Thursday, July 12, 2012

Turkey Joins India in Buying Oil with Gold from Iran

Earlier this year in January I noted in a post that India was planning to avoid both the pesky US petrodollar as well as upcoming Iranian sanctions by reverting to the purchase oil with the world's oldest currency (and soon to be the most prominent reserve currency) gold.

Today we learn that Turkey has joined them:

Turkey has exchanged nearly 60 tons of gold for several million tons of Iranian crude oil, despite its promises to uphold Western sanctions on Iran’s energy sector, according to recent Turkish reports.
By using gold instead of money, Turkey is able to skirt Western sanctions on Iran’s oil trade, particularly those pertaining to SWIFT, the global money transfer service that until recently assisted the Central Bank of Iran and other Iranian financial institutions.
Over the past several months, Turkey has given Iran 60 tons of gold, or more than $3 billion, according to a July 8 report on the Turkish news site Vatan Online. The report was translated by the Open Source Center, a translation service used by the CIA.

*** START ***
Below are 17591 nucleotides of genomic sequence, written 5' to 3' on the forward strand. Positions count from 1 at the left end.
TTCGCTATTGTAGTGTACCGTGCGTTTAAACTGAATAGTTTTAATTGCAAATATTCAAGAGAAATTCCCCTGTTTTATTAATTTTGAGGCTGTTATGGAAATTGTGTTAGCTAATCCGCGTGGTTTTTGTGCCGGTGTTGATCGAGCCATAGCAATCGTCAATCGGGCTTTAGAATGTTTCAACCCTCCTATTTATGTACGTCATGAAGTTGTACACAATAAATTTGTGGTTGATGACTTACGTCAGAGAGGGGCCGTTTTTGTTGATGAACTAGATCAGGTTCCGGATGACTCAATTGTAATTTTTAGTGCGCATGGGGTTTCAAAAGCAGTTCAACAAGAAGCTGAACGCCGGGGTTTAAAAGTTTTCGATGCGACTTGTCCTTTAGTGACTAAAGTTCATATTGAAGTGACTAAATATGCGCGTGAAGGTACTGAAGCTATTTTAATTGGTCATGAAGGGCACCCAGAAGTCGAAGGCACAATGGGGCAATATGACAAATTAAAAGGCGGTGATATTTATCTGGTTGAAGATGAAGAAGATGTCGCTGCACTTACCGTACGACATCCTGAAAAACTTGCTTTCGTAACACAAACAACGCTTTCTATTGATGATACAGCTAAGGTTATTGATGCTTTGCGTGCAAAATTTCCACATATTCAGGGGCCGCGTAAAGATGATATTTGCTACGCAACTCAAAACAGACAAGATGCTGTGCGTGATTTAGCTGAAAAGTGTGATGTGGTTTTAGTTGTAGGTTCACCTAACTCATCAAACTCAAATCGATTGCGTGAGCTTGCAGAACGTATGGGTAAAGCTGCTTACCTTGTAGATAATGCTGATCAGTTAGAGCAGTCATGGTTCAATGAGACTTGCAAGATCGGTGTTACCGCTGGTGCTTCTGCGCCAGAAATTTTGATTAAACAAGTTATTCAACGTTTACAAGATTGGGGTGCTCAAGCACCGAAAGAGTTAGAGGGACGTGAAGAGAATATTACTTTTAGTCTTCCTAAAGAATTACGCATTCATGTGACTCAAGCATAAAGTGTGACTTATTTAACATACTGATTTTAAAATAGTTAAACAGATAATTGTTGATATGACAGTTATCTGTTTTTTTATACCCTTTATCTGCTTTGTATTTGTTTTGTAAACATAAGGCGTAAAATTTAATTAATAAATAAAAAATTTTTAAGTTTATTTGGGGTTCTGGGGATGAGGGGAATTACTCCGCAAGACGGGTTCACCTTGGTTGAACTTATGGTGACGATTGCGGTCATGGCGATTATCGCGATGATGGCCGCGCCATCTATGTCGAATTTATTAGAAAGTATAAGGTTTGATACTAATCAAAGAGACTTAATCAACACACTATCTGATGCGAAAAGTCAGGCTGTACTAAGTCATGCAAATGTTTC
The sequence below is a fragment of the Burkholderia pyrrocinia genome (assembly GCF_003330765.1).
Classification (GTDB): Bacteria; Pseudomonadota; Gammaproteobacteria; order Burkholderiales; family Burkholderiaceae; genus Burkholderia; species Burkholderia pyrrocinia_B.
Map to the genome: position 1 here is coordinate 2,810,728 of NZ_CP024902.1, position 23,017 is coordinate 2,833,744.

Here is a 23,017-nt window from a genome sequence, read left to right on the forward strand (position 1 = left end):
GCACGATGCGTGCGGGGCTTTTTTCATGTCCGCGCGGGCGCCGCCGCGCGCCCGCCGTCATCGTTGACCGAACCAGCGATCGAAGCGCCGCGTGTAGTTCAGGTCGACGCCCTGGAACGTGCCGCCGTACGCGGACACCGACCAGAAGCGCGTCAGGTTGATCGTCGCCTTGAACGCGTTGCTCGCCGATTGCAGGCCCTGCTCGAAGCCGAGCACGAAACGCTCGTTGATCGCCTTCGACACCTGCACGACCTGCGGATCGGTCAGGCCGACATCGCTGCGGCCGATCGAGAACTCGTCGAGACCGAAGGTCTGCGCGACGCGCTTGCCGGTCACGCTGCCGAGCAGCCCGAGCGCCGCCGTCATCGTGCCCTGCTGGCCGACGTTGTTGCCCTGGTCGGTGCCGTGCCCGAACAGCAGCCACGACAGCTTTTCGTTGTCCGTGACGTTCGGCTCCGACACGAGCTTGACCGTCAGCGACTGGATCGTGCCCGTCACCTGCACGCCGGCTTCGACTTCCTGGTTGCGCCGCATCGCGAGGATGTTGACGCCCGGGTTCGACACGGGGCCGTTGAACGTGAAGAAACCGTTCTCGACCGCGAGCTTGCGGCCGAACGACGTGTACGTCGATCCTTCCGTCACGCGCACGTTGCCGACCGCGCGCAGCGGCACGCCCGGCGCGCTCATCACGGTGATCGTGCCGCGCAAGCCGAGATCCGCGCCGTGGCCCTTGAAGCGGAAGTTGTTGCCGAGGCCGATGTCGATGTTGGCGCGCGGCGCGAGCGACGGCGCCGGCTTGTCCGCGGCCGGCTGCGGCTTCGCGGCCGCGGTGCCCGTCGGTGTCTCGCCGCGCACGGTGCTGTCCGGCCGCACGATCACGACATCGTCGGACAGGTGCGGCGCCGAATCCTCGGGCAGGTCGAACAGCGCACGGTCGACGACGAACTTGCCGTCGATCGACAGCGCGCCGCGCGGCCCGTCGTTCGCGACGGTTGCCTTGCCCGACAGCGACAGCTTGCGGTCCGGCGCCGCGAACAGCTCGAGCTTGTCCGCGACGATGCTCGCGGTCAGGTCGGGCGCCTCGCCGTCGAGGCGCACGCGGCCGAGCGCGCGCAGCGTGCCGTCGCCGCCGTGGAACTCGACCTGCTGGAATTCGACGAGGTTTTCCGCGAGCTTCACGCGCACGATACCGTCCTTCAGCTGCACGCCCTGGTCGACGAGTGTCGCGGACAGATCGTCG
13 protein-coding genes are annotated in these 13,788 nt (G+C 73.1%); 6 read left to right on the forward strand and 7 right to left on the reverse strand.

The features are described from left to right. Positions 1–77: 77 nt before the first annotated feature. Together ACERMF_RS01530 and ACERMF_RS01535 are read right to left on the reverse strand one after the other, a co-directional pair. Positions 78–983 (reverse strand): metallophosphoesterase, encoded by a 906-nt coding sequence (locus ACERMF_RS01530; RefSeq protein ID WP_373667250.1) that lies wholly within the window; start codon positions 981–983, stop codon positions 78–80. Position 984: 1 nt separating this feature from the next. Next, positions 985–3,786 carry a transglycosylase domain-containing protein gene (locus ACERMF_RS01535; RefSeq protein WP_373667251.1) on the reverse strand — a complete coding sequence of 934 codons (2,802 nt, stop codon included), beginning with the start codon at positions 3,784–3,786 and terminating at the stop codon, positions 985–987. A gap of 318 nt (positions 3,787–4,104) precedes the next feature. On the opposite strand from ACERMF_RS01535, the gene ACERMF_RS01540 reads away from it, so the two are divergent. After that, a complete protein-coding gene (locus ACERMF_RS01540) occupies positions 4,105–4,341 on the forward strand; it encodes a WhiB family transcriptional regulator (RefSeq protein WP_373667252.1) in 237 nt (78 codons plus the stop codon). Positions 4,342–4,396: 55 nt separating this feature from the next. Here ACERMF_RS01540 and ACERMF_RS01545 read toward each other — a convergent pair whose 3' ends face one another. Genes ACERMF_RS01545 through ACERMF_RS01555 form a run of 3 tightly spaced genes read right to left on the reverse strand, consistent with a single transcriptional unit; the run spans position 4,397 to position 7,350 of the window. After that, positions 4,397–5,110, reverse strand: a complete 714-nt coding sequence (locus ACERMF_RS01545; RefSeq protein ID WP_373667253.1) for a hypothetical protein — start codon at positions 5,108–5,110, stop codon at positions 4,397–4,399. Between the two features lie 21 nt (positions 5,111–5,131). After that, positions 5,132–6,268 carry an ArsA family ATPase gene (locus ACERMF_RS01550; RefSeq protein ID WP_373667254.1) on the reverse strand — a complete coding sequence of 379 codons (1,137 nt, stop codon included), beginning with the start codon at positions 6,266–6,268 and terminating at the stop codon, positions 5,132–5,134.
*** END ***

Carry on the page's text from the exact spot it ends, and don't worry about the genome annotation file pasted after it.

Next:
If central banks are storing gold as a reserve currency and using it to make purchases essentials, why shouldn't we?

And one final thought on oil priced in gold. Take a look at this graph. Though the two fluctuate quite a bit in terms of US Dollars, the relationship is much more stable when priced against each other. Notice how the yellow line (oil priced in gold) is relatively stable while the blue line (oil in dollars) is declining. Note that this graph is logarithmic so the difference is actually much bigger than it appears. The blue line goes from an index at 100 to near zero showing that the USD has lost nearly 98% of its oil purchasing power while gold has remained constant. You can read more on the dollar decline here.

Makes you wonder why airlines don't do the same as India & Turkey.

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